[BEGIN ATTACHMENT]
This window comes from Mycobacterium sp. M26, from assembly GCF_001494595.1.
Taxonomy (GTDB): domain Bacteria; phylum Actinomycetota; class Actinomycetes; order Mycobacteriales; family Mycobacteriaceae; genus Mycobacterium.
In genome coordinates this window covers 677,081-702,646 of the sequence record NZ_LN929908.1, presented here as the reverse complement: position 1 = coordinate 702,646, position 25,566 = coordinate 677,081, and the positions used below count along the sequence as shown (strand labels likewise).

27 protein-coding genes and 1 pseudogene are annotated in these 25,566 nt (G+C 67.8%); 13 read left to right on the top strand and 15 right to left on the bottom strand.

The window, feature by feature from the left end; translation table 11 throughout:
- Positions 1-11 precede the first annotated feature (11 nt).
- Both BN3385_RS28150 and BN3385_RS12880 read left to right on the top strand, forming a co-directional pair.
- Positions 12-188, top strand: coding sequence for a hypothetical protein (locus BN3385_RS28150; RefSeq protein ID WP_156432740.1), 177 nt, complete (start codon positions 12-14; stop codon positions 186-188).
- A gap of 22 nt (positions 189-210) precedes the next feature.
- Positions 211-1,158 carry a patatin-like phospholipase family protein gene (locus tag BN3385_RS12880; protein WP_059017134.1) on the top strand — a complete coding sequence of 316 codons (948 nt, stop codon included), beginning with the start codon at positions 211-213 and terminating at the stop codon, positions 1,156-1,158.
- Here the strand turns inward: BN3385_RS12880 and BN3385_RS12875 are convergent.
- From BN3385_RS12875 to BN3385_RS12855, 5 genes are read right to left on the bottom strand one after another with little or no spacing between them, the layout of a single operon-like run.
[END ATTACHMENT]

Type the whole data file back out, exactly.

This window comes from Mycobacterium sp. M26, from assembly GCF_001494595.1.
Taxonomy (GTDB): domain Bacteria; phylum Actinomycetota; class Actinomycetes; order Mycobacteriales; family Mycobacteriaceae; genus Mycobacterium.
In genome coordinates this window covers 677,081-702,646 of the sequence record NZ_LN929908.1, presented here as the reverse complement: position 1 = coordinate 702,646, position 25,566 = coordinate 677,081, and the positions used below count along the sequence as shown (strand labels likewise).

27 protein-coding genes and 1 pseudogene are annotated in these 25,566 nt (G+C 67.8%); 13 read left to right on the top strand and 15 right to left on the bottom strand.

The window, feature by feature from the left end; translation table 11 throughout:
- Positions 1-11 precede the first annotated feature (11 nt).
- Both BN3385_RS28150 and BN3385_RS12880 read left to right on the top strand, forming a co-directional pair.
- Positions 12-188, top strand: coding sequence for a hypothetical protein (locus BN3385_RS28150; RefSeq protein ID WP_156432740.1), 177 nt, complete (start codon positions 12-14; stop codon positions 186-188).
- A gap of 22 nt (positions 189-210) precedes the next feature.
- Positions 211-1,158 carry a patatin-like phospholipase family protein gene (locus tag BN3385_RS12880; protein WP_059017134.1) on the top strand — a complete coding sequence of 316 codons (948 nt, stop codon included), beginning with the start codon at positions 211-213 and terminating at the stop codon, positions 1,156-1,158.
- Here the strand turns inward: BN3385_RS12880 and BN3385_RS12875 are convergent.
- From BN3385_RS12875 to BN3385_RS12855, 5 genes are read right to left on the bottom strand one after another with little or no spacing between them, the layout of a single operon-like run.